Histopathological examination showed a lesion consisting of loose fascicles and sheets of plump spindle and epithelioid cells separated by a variable background of vascular structures. Vague storiform architecture was focally observed. The cytoplasm of lesional cells was brightly eosinophilic, the cytoplasmic membranes were not clearly delineated and the nuclei appeared elongated in the spindle cells and predominantly round to oval in the epithelioid cells (Fig. 2). The chromatin seemed smudged. The appearance of the nucleoli varied considerably in different areas. On the whole they were rather inconspicuous, but sometimes they were large and deeply basophilic. Tumor cells with a rhabdoid to rhabdomyoblast-like appearance were seen (Fig. 3). There were sprinkled chronic inflammatory cells, neutrophils, osteoclast-like giant cells and reactive osteoid. The stroma was focally myxoid. Mitotic figures were occasionally observed (<1/50 high power field). No necrotic focus was seen.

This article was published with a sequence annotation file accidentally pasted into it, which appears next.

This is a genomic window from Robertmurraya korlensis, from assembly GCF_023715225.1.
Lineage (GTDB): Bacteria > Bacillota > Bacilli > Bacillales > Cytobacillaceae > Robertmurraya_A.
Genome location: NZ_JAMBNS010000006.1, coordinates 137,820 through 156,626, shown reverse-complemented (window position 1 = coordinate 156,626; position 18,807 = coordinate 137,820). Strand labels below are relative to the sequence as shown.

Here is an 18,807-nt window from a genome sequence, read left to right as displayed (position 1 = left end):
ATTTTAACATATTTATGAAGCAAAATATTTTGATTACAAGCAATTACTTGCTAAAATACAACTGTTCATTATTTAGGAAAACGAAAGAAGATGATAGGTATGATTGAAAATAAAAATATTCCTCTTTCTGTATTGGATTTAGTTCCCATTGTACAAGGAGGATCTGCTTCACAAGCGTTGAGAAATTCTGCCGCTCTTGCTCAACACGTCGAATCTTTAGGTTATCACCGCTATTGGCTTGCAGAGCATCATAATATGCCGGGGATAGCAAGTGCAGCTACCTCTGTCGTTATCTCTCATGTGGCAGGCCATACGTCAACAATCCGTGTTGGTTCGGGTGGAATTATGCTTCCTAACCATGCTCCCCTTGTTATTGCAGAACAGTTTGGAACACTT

At immunohistochemical examination, tumor cells stained strongly for AE1/AE3 keratins and vimentin, whereas CD31 immunostaining was weaker and irregular, with a focal linear membranous pattern. The neoplastic elements were also diffusely positive for ERG, FLI-1, INI-1, FOSB (Fig. 4). The tumor stained negative for S100 protein, α-smooth-muscle actin, desmin, EMA, HMB-45, MART-1, Cam 5.2 and MNF116 keratins, CAMTA1 and TFE3 confirming the diagnosis of PMH. The patient was alive and free of disease 12 months later.